Social Studies

Social Studies Mission Statement:

The purpose of social studies at Fast Forward is to prepare our students to become informed and engaged citizens of a culturally diverse and globally interdependent world. Our focus as social studies educators is to ensure that social studies is meaningful, real, and authentic for all students. We are challenged to increase our students’ knowledge about the people of the world as they strive to find resolutions to both local and global problems. 

Philip Nelson
Jason Olsen

Required Social Studies Courses


Geography is described as the study of the “why of the where.” Geography for Life will explore how to use geography as a tool to better understand the world in which we live. Students will learn to evaluate and question the why and where of spatial perceptions that are read, seen, and heard.

United States History A

In this section of U.S. history, we will talk about the lifestyles of early Americans, European contact that led to conquest and colonization; the causes to declare independence, and the beginning of the U.S. as a new nation by creating the Constitution. We will also address the issues and conflicts the new nation faced moving into the 19th century leading up to the Civil War and Reconstruction eras.

United States History B

This course is the continuing story of U.S.  from where the section A class ended. We discuss the transformation of the U.S. into world industrial and military power; the effects of immigration; life in the 20’s leading up to the Great Depression; the causes and effects of WWII and post-WWII life in America and worldwide during the Cold War.

United States Government

In this course, students will learn the history behind, and development of our modern democracy. We will explore each major branch of government as outlined in the Constitution and some of the main powers and responsibilities of each branch. We will discuss the amendments and their importance in today’s view of individual rights. We will also make connections to how our government interacts with other countries and the role citizens have within their state and community.

Ancient World Civilizations

In this course, we will study the emergence of the major civilizations of the ancient world, beginning with the Paleolithic Era (about 2.5 million years ago) and finishing with the end of the Middle Ages in fifteenth century A.D. We will pay special attention to how societies evolved across this expanse of time—from fragmented and primitive agricultural communities to more advanced and consolidated civilizations.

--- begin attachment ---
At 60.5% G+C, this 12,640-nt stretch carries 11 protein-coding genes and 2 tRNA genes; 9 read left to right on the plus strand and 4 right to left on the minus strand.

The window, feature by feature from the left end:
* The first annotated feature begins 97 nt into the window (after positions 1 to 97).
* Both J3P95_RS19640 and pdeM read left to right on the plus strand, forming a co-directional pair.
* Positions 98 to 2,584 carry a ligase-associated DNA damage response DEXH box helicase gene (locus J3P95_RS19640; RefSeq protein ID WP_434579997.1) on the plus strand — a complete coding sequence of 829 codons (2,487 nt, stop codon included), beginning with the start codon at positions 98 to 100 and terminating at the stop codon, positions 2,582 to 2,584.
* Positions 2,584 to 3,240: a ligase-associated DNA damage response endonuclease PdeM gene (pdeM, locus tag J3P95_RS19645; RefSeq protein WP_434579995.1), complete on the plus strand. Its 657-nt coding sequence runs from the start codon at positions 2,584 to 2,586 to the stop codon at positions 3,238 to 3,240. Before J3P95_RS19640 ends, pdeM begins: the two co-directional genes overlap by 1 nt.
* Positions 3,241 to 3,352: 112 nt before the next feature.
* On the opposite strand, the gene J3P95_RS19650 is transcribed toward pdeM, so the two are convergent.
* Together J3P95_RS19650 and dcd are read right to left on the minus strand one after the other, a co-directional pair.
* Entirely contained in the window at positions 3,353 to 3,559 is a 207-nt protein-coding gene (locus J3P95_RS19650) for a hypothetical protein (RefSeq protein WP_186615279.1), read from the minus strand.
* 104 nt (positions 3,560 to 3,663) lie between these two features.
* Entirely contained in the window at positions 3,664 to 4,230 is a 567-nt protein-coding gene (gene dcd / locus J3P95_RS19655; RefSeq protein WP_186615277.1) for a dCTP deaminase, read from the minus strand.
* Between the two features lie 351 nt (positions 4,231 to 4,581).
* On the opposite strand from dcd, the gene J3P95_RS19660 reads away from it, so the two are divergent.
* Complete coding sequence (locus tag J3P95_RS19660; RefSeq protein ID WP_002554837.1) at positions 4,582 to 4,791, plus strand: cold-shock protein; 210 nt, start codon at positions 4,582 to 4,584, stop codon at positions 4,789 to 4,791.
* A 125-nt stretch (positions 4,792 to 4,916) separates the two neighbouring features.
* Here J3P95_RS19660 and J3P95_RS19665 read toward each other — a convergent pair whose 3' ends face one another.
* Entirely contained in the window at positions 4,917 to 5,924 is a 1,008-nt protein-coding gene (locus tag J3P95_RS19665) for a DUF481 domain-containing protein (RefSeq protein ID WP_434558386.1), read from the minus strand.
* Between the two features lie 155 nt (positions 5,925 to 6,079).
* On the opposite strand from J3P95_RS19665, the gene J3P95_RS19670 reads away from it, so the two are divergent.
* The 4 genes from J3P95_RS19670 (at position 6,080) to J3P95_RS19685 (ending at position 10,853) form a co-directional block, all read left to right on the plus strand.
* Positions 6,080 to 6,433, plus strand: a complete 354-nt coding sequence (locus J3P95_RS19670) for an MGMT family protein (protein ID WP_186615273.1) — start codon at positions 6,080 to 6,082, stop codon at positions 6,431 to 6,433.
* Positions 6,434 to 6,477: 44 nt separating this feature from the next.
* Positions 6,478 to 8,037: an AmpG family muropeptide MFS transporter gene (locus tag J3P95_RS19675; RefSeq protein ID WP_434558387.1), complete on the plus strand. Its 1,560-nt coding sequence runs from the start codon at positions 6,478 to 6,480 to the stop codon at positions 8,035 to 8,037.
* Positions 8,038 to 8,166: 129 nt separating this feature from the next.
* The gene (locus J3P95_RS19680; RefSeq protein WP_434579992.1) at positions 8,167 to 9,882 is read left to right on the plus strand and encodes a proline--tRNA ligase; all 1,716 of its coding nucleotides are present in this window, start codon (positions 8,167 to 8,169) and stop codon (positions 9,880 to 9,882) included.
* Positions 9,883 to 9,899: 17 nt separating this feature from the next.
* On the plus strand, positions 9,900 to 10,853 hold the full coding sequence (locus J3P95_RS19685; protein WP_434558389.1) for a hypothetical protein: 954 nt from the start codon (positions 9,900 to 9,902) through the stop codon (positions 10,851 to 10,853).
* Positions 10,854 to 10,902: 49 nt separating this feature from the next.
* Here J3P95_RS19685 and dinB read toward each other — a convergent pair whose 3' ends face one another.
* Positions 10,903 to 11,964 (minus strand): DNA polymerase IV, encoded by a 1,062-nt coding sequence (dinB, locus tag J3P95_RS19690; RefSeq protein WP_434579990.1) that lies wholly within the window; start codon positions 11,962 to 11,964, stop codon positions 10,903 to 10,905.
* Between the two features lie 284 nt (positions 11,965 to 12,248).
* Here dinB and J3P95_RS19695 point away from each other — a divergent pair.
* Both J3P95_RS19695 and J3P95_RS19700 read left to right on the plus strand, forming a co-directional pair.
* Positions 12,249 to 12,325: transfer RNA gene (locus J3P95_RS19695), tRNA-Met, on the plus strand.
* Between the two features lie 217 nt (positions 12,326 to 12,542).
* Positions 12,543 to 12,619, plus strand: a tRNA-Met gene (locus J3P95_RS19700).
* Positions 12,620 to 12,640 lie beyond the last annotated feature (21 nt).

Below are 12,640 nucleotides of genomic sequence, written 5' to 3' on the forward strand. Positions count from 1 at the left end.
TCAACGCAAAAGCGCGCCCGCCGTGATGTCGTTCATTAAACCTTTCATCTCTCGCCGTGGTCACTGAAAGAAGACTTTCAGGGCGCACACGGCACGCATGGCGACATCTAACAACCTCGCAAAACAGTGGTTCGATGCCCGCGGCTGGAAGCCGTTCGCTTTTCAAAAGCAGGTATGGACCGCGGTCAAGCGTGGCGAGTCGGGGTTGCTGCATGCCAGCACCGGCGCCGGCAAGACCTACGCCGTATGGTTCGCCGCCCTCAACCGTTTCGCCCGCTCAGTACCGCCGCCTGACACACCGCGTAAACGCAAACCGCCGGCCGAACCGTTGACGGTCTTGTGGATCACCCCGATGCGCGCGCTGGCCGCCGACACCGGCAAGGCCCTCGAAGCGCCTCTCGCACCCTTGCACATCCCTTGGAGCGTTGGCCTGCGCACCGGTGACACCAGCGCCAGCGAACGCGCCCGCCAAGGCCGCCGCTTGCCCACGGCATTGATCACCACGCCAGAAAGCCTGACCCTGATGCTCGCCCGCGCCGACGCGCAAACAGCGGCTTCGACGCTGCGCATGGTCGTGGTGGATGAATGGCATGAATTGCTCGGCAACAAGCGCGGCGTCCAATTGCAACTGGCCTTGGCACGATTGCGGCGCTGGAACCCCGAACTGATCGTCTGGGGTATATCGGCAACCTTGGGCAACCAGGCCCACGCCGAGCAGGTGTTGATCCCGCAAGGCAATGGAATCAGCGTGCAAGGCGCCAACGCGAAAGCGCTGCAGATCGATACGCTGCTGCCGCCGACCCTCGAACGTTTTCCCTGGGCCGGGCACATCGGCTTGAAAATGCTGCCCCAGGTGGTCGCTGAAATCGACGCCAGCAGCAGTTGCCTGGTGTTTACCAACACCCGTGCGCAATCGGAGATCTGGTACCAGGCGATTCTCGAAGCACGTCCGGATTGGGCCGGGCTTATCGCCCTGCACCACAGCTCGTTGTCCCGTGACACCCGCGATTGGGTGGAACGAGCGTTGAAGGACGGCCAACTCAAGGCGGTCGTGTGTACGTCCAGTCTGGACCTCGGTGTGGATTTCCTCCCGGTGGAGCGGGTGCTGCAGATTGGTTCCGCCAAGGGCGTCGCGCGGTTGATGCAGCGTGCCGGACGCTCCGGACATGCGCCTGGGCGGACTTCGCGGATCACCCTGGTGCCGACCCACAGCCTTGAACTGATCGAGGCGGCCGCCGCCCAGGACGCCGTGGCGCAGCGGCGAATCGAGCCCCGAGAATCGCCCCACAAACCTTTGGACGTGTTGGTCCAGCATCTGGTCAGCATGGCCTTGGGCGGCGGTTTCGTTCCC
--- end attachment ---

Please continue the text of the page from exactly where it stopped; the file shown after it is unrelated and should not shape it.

Modern World Civilizations

This course is designed to provide a foundation for understanding the development of the modern world in both Western and non-Western societies. Emphasis will be placed on the rapid changes which swept the globe in the form of social movements and political revolutions; for example the impact of industrialization and urban growth, the rise of European nationalism and imperialism and their effects on non-Western societies will be major topics addressed. We will end the course talking about the factors that led to the outbreak of WWI.

Financial Literacy

The General Financial Literacy Core is designed for junior and senior students and represents those standards of learning that are essential to the development of basic financial literacy. Students will be enabled to implement those basic decision-making skills to become more aware as consumers, savers, investors, borrowers, money managers, citizens, and members of a global workforce.

Elective Social Studies Courses

Contemporary World History


Sociology is a scientific study of individual human behaviors and interactions with one another. We talk about perspective theories, social classes and stratification, along with the elements of socialization and identity.


Psychology is an academic and applied discipline that involves the scientific study of the mental functions and behaviors.

Summer Outdoor Program

This elective takes place after the regular school year and is a four week course where students can earn an elective credit for English, P.E., and Social Studies. We explore historic landmarks, trails, and sites around Cache Valley and nearby locations. Students get to experience the outdoors with traveling to the sites, hiking, and canoeing.

Washington D.C. Trip 2021

Philip is already recruiting for a trip to Washington D.C. in the Summer of 2021! This week long experience will give students a chance to explore our nation’s capitol while engaging in discussions of how they can actively participate in their government system and become life-long learners of democracy.

National Archives building
U.S. Capitol building
Iwo Jima Memorial